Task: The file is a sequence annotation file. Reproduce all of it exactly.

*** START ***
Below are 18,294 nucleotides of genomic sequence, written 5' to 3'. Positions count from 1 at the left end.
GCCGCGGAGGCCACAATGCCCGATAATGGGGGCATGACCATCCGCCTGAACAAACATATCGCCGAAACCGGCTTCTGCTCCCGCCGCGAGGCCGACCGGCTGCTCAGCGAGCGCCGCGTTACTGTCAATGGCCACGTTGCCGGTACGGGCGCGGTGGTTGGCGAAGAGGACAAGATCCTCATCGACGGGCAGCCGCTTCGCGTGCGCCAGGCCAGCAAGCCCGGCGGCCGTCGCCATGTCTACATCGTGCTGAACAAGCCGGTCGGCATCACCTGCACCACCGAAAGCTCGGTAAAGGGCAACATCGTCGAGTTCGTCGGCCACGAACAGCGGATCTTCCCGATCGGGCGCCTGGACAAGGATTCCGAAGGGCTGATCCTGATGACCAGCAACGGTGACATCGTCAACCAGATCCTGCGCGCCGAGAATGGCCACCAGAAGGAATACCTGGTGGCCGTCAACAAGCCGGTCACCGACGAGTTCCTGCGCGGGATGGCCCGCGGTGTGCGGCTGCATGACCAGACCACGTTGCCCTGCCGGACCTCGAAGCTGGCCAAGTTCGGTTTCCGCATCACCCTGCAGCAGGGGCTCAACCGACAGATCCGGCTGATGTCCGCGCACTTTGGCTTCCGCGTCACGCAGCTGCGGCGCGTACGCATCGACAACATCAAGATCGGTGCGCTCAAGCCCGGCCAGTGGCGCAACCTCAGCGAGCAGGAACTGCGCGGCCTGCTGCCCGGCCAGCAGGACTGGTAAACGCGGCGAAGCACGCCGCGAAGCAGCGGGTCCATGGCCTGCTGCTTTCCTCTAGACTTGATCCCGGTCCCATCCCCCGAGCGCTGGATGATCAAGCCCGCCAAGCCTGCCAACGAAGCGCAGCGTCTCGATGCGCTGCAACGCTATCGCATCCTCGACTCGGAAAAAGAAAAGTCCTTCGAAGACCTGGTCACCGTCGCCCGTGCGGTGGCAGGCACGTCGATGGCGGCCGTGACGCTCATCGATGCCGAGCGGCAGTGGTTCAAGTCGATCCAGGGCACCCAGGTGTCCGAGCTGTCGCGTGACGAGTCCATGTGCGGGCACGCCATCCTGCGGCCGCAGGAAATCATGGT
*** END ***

Below are 18,294 nucleotides of genomic sequence, written 5' to 3'. Positions count from 1 at the left end.
GCCGCGGAGGCCACAATGCCCGATAATGGGGGCATGACCATCCGCCTGAACAAACATATCGCCGAAACCGGCTTCTGCTCCCGCCGCGAGGCCGACCGGCTGCTCAGCGAGCGCCGCGTTACTGTCAATGGCCACGTTGCCGGTACGGGCGCGGTGGTTGGCGAAGAGGACAAGATCCTCATCGACGGGCAGCCGCTTCGCGTGCGCCAGGCCAGCAAGCCCGGCGGCCGTCGCCATGTCTACATCGTGCTGAACAAGCCGGTCGGCATCACCTGCACCACCGAAAGCTCGGTAAAGGGCAACATCGTCGAGTTCGTCGGCCACGAACAGCGGATCTTCCCGATCGGGCGCCTGGACAAGGATTCCGAAGGGCTGATCCTGATGACCAGCAACGGTGACATCGTCAACCAGATCCTGCGCGCCGAGAATGGCCACCAGAAGGAATACCTGGTGGCCGTCAACAAGCCGGTCACCGACGAGTTCCTGCGCGGGATGGCCCGCGGTGTGCGGCTGCATGACCAGACCACGTTGCCCTGCCGGACCTCGAAGCTGGCCAAGTTCGGTTTCCGCATCACCCTGCAGCAGGGGCTCAACCGACAGATCCGGCTGATGTCCGCGCACTTTGGCTTCCGCGTCACGCAGCTGCGGCGCGTACGCATCGACAACATCAAGATCGGTGCGCTCAAGCCCGGCCAGTGGCGCAACCTCAGCGAGCAGGAACTGCGCGGCCTGCTGCCCGGCCAGCAGGACTGGTAAACGCGGCGAAGCACGCCGCGAAGCAGCGGGTCCATGGCCTGCTGCTTTCCTCTAGACTTGATCCCGGTCCCATCCCCCGAGCGCTGGATGATCAAGCCCGCCAAGCCTGCCAACGAAGCGCAGCGTCTCGATGCGCTGCAACGCTATCGCATCCTCGACTCGGAAAAAGAAAAGTCCTTCGAAGACCTGGTCACCGTCGCCCGTGCGGTGGCAGGCACGTCGATGGCGGCCGTGACGCTCATCGATGCCGAGCGGCAGTGGTTCAAGTCGATCCAGGGCACCCAGGTGTCCGAGCTGTCGCGTGACGAGTCCATGTGCGGGCACGCCATCCTGCGGCCGCAGGAAATCATGGT